THE THREE FACTS SET OUT BELOW have been taken from an article published by Andrew Edgecliffe Johnson in the FT Weekend a fortnight ago :
- According to a research study of Cardiff University conducted in 2006, nearly 41 per cent of the U.K. press articles were driven by PR material
- For every journalist in the United States, there are now 3.6 PR persons
- According to the Holmes Report global PR revenues reached USD 12.5 Bn in 2013 (up by 11 pct from 2012 levels)
IF ONE EXTRAPOLATES THE DATA available for U.K. and U.S.A for other regions of the world, the stranglehold of the PR industry over the dissemination of news is pretty obvious leading one to wonder whether one should at all reach for the newspaper every day. One may well start a movement for conservation of newsprint and of course forests ! The psychologist Dan Ariely’s pithy comment that nothing negative would really happen to us if we stopped reading newspapers appears apposite here. However, habits die hard. For millions, the world over, the day begins with a beverage and a newspaper. In my home town in Kannur, workers who roll beedis* pool together part of their daily wages to pay for the daily wage of a colleague in order to enable him to read aloud to them the day’s newspaper, cover to cover. Depending of course on how sensitive the news is, the daily readings are sometimes interrupted by comments all round even as the beedis are rolled.
NEWS IS NOW A COMMODITY that is bought and sold and so has a price. If what sustains a newspaper is ad revenue rather than reader subscriptions then perhaps one should not be surprised if editorial, reportage, and opinions are in line with what a newspaper’s owner determines. The subscriber base of a newspaper has also eroded with the advent of digital media. If we cannot help reading the newspapers we need to be fully conscious of the fact that the news we read may not entirely be true and we need to be in touch with varying points of view and form our own opinions. For this to happen successfully, it may even become necessary to read papers who are, in a manner of speaking, at opposite ends of the spectrum. In England for instance, one may have to read The Times as well as The Guardian. If you live in India you may have to surely reach for The Hindu in case you are always used to reading The Times of India. Truth as they say, is somewhere in between!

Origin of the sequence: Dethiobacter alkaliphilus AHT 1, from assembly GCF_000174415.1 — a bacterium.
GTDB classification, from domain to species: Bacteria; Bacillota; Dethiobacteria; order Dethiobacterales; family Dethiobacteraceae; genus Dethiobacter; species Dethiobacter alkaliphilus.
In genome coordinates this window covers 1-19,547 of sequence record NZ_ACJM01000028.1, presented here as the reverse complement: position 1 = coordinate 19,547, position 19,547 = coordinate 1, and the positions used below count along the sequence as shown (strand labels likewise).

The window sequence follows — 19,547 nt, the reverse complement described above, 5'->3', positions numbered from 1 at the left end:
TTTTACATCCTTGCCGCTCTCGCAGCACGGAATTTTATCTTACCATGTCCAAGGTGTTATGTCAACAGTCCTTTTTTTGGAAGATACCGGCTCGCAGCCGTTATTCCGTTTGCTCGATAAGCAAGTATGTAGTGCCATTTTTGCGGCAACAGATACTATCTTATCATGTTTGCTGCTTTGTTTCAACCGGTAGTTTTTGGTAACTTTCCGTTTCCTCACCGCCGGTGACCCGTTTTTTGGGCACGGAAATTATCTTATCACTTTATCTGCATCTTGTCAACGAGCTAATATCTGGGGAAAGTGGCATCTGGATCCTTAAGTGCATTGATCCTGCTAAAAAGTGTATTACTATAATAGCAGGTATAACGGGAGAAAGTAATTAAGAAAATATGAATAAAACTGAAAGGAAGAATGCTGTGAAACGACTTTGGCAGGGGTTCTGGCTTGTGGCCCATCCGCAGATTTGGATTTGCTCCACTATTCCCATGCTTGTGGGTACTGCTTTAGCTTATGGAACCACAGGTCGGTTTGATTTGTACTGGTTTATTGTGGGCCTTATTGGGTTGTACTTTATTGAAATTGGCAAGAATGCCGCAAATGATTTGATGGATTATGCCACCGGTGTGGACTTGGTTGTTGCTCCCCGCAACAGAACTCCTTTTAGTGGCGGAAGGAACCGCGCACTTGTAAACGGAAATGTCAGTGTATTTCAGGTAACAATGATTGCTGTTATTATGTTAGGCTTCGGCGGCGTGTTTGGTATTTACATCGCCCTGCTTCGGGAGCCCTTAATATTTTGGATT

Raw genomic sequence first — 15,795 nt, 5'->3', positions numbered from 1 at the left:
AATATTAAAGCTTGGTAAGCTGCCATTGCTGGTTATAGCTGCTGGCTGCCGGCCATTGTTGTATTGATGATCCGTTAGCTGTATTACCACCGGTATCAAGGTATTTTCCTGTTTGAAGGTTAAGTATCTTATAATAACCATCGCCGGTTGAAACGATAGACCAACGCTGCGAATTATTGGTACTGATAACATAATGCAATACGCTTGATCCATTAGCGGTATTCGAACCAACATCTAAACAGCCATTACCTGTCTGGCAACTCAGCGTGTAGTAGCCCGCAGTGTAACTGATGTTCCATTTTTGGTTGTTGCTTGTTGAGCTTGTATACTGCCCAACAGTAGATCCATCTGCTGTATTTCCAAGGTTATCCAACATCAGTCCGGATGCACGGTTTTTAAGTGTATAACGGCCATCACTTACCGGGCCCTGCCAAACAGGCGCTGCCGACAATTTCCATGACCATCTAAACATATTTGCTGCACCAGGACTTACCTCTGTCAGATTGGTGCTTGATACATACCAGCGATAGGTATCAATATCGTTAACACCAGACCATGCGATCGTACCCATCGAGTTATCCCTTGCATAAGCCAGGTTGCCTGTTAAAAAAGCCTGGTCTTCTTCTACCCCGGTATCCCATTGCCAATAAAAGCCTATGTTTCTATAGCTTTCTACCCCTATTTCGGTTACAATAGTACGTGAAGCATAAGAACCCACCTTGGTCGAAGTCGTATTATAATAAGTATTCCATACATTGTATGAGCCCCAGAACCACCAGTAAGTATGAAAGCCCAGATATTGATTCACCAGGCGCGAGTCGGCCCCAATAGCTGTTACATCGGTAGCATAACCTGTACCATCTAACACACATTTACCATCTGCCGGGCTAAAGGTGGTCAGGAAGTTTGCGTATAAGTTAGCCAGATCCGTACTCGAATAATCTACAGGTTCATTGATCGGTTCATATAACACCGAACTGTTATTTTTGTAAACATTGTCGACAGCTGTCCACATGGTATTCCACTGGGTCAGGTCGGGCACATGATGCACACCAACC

IN ORDER TO BE AWARE OF THE FORCES OF CAPTIVITY in the media, one surely needs to read Nick Davies’ book Flat Earth News (Vintage Books) which narrates, with many leading examples, how we have been entirely misled by the press that is under the dominant influence of PR agencies – be it the old story of Y2K, Enron, or the more recent fiction about the Weapons of Mass Destruction. The chapters The Private Life of Public Relations, The Propaganda Puzzle, and The Dark Arts of the book contain chilling facts that gives one an insight on how messy news gathering has become. Davies concludes his book with a memorable quote from Joseph Pulitzer (after whom the highest awards in journalism are named) which is displayed at the Columbia School of Journalism in New York:
“A cynical, mercenary, demagogic, corrupt press will produce in time a people as base as itself.”
So, if you do have to read a newspaper swallow the news you read with a large grain of salt or be in a state of bliss like Dan Ariely by avoiding newspapers altogether !
* Thin Indian cigarette filled with tobacco flake and wrapped in a tendu leaf, tied with a string at one end